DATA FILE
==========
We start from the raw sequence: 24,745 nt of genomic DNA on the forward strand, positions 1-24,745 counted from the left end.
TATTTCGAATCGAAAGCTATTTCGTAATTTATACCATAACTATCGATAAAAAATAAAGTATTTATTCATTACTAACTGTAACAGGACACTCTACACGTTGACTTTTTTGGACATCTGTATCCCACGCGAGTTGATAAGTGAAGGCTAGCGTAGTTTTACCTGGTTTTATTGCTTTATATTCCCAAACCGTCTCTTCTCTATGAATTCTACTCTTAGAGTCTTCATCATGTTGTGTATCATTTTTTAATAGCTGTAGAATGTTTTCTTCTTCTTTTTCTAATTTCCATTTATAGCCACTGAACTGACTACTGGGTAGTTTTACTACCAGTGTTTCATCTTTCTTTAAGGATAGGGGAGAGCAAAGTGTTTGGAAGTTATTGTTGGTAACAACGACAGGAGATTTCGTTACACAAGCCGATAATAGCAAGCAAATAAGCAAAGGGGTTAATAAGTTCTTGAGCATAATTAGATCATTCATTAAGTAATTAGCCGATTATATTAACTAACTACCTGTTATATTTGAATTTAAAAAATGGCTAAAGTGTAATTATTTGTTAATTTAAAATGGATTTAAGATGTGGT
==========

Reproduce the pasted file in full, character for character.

We start from the raw sequence: 24,745 nt of genomic DNA on the forward strand, positions 1-24,745 counted from the left end.
TATTTCGAATCGAAAGCTATTTCGTAATTTATACCATAACTATCGATAAAAAATAAAGTATTTATTCATTACTAACTGTAACAGGACACTCTACACGTTGACTTTTTTGGACATCTGTATCCCACGCGAGTTGATAAGTGAAGGCTAGCGTAGTTTTACCTGGTTTTATTGCTTTATATTCCCAAACCGTCTCTTCTCTATGAATTCTACTCTTAGAGTCTTCATCATGTTGTGTATCATTTTTTAATAGCTGTAGAATGTTTTCTTCTTCTTTTTCTAATTTCCATTTATAGCCACTGAACTGACTACTGGGTAGTTTTACTACCAGTGTTTCATCTTTCTTTAAGGATAGGGGAGAGCAAAGTGTTTGGAAGTTATTGTTGGTAACAACGACAGGAGATTTCGTTACACAAGCCGATAATAGCAAGCAAATAAGCAAAGGGGTTAATAAGTTCTTGAGCATAATTAGATCATTCATTAAGTAATTAGCCGATTATATTAACTAACTACCTGTTATATTTGAATTTAAAAAATGGCTAAAGTGTAATTATTTGTTAATTTAAAATGGATTTAAGATGTGGT